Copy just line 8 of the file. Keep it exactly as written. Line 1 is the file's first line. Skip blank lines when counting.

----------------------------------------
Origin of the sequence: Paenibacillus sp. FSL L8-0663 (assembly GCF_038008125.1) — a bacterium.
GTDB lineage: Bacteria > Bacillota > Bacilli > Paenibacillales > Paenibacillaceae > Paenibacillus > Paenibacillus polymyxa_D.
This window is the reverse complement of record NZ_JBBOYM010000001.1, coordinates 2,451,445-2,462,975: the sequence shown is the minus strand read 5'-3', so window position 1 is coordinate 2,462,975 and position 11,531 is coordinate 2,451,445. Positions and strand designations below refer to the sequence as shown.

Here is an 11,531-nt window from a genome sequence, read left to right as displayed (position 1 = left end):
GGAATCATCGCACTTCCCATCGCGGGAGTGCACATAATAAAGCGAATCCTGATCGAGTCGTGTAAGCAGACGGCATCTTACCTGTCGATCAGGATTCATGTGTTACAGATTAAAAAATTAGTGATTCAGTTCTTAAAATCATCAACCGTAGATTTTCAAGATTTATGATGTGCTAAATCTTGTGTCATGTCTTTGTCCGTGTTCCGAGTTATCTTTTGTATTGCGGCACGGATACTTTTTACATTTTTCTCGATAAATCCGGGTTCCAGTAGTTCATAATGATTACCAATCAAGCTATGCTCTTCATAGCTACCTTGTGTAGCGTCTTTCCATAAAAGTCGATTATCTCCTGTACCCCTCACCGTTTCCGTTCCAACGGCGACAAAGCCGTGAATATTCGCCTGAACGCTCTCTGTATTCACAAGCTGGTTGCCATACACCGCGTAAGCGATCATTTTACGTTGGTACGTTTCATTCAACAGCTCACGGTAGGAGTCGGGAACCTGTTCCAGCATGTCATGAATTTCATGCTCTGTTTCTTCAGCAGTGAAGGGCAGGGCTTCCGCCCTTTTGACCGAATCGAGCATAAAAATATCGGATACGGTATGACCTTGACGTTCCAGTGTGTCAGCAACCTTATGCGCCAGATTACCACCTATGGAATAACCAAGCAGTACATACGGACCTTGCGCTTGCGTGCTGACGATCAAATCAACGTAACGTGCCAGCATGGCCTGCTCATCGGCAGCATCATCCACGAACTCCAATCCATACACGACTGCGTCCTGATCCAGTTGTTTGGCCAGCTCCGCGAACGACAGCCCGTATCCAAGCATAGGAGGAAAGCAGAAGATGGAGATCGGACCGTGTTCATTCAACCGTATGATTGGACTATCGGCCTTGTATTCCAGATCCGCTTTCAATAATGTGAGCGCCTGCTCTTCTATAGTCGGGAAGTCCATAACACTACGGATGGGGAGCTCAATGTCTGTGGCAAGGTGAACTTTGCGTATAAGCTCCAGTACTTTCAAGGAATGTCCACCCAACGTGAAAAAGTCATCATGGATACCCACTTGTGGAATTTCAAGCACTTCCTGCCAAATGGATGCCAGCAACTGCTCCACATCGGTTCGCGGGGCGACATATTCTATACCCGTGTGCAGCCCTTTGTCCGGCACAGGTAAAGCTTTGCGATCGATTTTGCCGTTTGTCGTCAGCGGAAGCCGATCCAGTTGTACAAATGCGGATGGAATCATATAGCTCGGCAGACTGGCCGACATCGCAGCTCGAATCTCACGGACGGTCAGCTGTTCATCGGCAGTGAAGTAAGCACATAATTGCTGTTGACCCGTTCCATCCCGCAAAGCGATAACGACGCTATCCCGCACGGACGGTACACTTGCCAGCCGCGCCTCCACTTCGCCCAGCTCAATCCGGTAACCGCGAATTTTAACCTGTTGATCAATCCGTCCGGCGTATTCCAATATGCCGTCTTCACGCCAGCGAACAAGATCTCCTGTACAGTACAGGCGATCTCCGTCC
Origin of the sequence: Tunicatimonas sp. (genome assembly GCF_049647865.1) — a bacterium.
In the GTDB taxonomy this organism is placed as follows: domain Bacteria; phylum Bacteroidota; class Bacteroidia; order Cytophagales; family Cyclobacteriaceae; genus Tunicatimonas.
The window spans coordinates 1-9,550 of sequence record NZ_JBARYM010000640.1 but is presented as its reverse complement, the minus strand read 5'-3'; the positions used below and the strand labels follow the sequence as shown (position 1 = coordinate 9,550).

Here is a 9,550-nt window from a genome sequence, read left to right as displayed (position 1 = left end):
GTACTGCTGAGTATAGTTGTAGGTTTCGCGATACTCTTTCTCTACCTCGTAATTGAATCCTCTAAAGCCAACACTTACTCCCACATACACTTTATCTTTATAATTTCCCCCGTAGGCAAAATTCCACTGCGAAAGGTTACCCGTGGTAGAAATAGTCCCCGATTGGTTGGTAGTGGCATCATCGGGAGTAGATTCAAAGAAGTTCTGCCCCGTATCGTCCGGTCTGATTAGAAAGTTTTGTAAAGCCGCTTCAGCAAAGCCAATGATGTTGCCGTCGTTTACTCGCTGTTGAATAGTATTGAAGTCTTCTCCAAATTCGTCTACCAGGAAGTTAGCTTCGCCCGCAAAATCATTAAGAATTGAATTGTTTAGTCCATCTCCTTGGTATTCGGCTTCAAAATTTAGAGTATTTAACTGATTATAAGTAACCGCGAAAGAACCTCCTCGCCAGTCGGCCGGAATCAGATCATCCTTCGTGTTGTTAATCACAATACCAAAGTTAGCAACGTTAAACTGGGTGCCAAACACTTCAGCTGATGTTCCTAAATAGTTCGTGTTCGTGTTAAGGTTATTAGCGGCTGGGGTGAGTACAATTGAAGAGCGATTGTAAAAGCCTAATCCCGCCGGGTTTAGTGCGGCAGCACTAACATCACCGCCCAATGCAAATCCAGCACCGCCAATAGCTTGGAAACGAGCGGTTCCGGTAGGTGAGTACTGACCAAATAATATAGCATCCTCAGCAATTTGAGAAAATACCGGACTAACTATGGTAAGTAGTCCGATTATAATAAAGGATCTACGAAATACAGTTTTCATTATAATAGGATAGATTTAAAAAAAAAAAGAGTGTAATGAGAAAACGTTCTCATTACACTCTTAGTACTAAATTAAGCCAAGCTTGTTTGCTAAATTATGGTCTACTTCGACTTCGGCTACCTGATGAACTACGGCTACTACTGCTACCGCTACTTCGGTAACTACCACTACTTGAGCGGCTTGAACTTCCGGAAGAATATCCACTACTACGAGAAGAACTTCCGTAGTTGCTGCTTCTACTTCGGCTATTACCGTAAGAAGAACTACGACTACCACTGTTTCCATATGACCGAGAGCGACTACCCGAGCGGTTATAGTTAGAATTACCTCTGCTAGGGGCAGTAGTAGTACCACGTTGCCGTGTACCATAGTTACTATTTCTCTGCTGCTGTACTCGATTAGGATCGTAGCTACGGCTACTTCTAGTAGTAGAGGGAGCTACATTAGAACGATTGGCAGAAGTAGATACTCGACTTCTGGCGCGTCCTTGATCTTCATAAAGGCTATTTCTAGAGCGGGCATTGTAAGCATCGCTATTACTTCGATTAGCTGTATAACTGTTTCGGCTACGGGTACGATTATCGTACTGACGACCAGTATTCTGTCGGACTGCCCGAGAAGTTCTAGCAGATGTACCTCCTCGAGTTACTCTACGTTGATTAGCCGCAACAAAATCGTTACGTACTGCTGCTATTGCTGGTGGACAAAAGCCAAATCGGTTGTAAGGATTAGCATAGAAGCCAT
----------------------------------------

The window spans coordinates 1-9,550 of sequence record NZ_JBARYM010000640.1 but is presented as its reverse complement, the minus strand read 5'-3'; the positions used below and the strand labels follow the sequence as shown (position 1 = coordinate 9,550).